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I am so grateful to God for these last two years that Gay and I have spent with you. When Archbishop Philip spoke with me and invited me to consider becoming Dean of Taranaki, it certainly felt like God's call as much as the archbishop's! I had been Dean of Christchurch for 10 years and had lived and ministered through the earthquakes to a community in shock with a cathedral pretty much in ruins, and amongst thousands of people particularly in the east of Christchurch where we live, traumatised by what had happened and its aftermath.
Here you were facing the trauma of your cathedral being closed because it is earthquake prone and it was also the time for Dean Jamie to move on to follow his call to establish the Retreat.
It was not hard for us to accept the call and we agreed to come for two years. Now we head home to Christchurch to retire [or what in a recent copy of the Listener described of us baby-boomers, to rewire!], and to celebrate my up-coming 70th birthday. I'm sure I'm not going to sit on my hands and I'm sure too that I'm going to embrace a somewhat more gentle pace than the exhilarating demands of full-time ordained ministry.
What has so encouraged and humbled me in these two years is the profound sense of the Holy Spirit sometimes burning as fire, sometimes gentle as a dove, guiding us all, challenging us, cleansing us, enabling us to embrace the future we can have as the community of the Taranaki Cathedral of St Mary. God is so obviously present in what is going on here. I give thanks and praise to God for all of you, and for the energy, determination and faith you have not just for the beautiful cathedral you love so much, but also for the vision that is being shaped amongst you here. I will continue to pray the Cathedral Prayer, and I have no doubt that through the grace of God you will achieve the vision that God is unfolding before you.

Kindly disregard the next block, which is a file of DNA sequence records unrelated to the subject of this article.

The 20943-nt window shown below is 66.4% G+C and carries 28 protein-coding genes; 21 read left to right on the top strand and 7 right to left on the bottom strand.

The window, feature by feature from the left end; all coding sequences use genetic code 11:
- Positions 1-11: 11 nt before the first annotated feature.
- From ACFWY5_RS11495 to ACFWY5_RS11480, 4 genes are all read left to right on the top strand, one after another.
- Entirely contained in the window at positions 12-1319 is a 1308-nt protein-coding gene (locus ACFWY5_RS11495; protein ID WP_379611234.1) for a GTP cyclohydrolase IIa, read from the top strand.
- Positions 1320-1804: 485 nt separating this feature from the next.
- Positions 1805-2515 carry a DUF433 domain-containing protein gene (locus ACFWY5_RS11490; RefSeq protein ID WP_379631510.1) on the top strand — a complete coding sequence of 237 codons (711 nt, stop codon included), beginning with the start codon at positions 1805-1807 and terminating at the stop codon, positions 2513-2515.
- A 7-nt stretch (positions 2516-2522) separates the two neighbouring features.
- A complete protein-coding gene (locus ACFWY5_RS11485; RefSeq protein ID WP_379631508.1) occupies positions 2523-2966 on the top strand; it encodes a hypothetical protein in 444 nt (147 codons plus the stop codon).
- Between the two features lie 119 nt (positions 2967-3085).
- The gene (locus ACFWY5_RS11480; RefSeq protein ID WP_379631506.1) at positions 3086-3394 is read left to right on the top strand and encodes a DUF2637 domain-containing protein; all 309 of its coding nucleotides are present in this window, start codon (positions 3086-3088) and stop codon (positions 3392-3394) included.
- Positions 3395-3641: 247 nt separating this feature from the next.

I look forward to returning for the re-opening of the cathedral as a place of worship in our Anglican tradition, where people of all faiths and none are welcome, where the province can come to celebrate and grieve, where the story of Taranaki from 1846 can be told honestly and boldly, and where the on-going journey towards peace and reconciliation is being pursued. This will be the place that will I truly believe be a worthy acknowledgment of the contribution Sir Paul Reeves has made to our nation, and where visitors from home and away can taste and see something of the essence of what we strive to be as New Zealanders.
Thank you for all the grace and care you have shown to us. God is blessing this cathedral community.
Kia kaha, Peter